Last year, Ichiro Suzuki had his worst season. The Seattle Mariners right fielder and future Hall of Famer hit .272, 54 points below his lifetime average. He also had an OPS+ of 84 and -0.4 WAR and failed to win a Gold Glove or top 200 hits for the first time in his career, the ageless wonder finally starting to look like a player pushing 40. The Mariners have been through this before with Ken Griffey Jr., and if past experience holds, this only gets worse for Seattle.
There are two options for the Mariners. They can hold onto Ichiro and keep paying him $17 million a season until the franchise icon retires– in fact, there’s talk of him hitting third for Seattle this year. But there’s a better option, one I wouldn’t hesitate on if I was the Mariners general manager. If I’m Jack Zduriencik, I call the Athletics and swing a deal.
Sounds impossible and illogical for Oakland, I’m sure, a team seemingly in a holding pattern while it awaits approval to move to San Jose. The A’s have a projected $38 million budget for Opening Day, little hope of contending with the Rangers and Angels this year in the American League West, and as a kicker, no less than seven outfielders that could see playing time. Then there’s Manny Ramirez who could join the A’s lineup as a 40-year-old designated hitter in late May after he serves a 50-game suspension for his second positive test for performance enhancing drugs. There’s a definite logjam in Oakland, but nothing’s set in stone, either. Nothing in Oakland ever is, really, with Billy Beane baseball’s version of that neighbor who manages to hold a garage sale every weekend.
Certainly, the A’s would need to clear roster space and make the dollars work in a trade for Ichiro, perhaps cribbing off the deal the Pittsburgh Pirates recently pulled to get A.J. Burnett and have the Yankees pay roughly 60 percent of the $31 million he’s owed. But there’s incentive for the A’s here. In the offensive wasteland that is Oakland Coliseum, Ichiro owns a .364 lifetime batting average in 418 at-bats, compared to .326 at Safeco Field in Seattle. Even last year in the midst of epic struggles, Ichiro hit .351 in Oakland while batting just .261 at home. Playing a full season with the A’s, Ichiro could be a .300 hitter for a team that’s had just two the past six years.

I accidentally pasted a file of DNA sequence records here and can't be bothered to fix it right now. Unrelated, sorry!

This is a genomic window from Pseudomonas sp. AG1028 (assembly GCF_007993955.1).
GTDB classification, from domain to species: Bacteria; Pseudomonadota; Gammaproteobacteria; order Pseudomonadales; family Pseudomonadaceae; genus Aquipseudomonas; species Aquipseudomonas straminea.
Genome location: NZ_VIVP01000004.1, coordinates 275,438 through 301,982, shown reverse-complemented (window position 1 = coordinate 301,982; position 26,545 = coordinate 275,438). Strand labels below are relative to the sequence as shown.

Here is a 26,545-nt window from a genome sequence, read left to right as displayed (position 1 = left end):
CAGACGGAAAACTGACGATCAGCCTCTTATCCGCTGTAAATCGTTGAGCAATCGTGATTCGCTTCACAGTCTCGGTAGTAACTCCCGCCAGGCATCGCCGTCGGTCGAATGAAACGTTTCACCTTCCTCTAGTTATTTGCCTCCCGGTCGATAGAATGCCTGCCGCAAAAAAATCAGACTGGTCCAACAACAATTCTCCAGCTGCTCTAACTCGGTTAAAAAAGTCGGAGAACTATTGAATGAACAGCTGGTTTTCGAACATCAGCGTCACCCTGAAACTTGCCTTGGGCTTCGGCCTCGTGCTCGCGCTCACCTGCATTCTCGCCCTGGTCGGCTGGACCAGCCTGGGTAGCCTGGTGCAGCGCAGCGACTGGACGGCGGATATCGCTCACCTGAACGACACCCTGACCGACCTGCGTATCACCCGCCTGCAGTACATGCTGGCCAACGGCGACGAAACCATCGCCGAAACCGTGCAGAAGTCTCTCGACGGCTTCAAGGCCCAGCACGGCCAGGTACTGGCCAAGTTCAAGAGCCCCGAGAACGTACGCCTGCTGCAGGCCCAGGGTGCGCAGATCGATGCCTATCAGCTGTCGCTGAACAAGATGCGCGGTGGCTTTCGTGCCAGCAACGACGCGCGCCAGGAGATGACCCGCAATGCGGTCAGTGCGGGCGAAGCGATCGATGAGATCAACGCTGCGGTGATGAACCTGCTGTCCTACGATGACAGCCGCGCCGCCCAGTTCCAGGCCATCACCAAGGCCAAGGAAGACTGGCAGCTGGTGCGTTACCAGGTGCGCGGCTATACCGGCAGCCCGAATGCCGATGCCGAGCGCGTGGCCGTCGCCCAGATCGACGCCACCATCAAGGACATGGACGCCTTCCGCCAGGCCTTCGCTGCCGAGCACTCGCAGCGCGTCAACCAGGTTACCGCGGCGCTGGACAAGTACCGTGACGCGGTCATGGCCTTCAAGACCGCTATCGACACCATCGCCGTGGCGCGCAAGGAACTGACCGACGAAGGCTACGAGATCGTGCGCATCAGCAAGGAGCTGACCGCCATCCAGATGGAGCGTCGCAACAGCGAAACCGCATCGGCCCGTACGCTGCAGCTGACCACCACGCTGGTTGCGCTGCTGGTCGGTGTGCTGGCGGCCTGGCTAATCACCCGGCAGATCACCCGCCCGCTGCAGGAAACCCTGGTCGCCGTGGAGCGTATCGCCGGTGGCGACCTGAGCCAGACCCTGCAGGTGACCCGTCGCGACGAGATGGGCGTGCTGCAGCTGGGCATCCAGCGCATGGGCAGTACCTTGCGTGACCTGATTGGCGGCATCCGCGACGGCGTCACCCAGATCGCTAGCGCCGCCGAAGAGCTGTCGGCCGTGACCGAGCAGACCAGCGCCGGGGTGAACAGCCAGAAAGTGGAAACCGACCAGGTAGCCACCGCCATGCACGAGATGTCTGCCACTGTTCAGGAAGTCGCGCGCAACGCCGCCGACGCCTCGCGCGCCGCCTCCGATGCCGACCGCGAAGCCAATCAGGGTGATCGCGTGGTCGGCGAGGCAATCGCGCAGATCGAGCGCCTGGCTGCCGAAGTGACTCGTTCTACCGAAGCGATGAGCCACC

Then there are the fan implications. I attended an early season game in Oakland last year on Japanese Heritage Day (which happened to come against the Mariners, coincidentally.) The amount of Asian fans in the stands there to cheer A’s designated hitter Hideki Matsui was stark. Matsui was on and off with his play in his only year in Oakland, yet another left-handed power hitter not ideally suited for the vast confines of the Coliseum, and while it doesn’t make sense to bring him back, the A’s could use another drawing card. Enter Ichiro having a resurgent, All Star season. Depending on how much of Ichiro’s contract the Mariners are willing to eat for the right assortment of prospects, the A’s might even turn a profit in this arrangement.
Oakland could get a boost in the standings as well, perhaps enough to hang as a dark horse wild card contender. Even now, the team has more depth and talent than may be available at quick glance, with Brett Anderson, Dallas Braden, and Brandon McCarthy potential keys to an experienced, capable starting rotation, and Cliff Pennington and Jemille Weeks the core of perhaps the most underrated infield in baseball. Were Ichiro to start in right field, it doesn’t seem unreasonable to think that he, Coco Crisp, and Yoenis Cespedes might comprise one of the best outfields in the majors, at least defensively.
The question may arise why Seattle would be willing to part with Ichiro, potentially the first Hall of Famer to spend his entire career with the Mariners. Simply, it comes down to dollars and the logic, or lack thereof, of paying $17 million to a player who’s sub-replacement level at this point playing in Seattle. Everyone wins in this arrangement. The Mariners get something for a player they’d otherwise get nothing for, the A’s get a boost, and for Ichiro, there could be new life in Oakland. Left unsaid in all of this is that playing for the A’s, the man currently at 2,428 hits might have a shot at 3,000.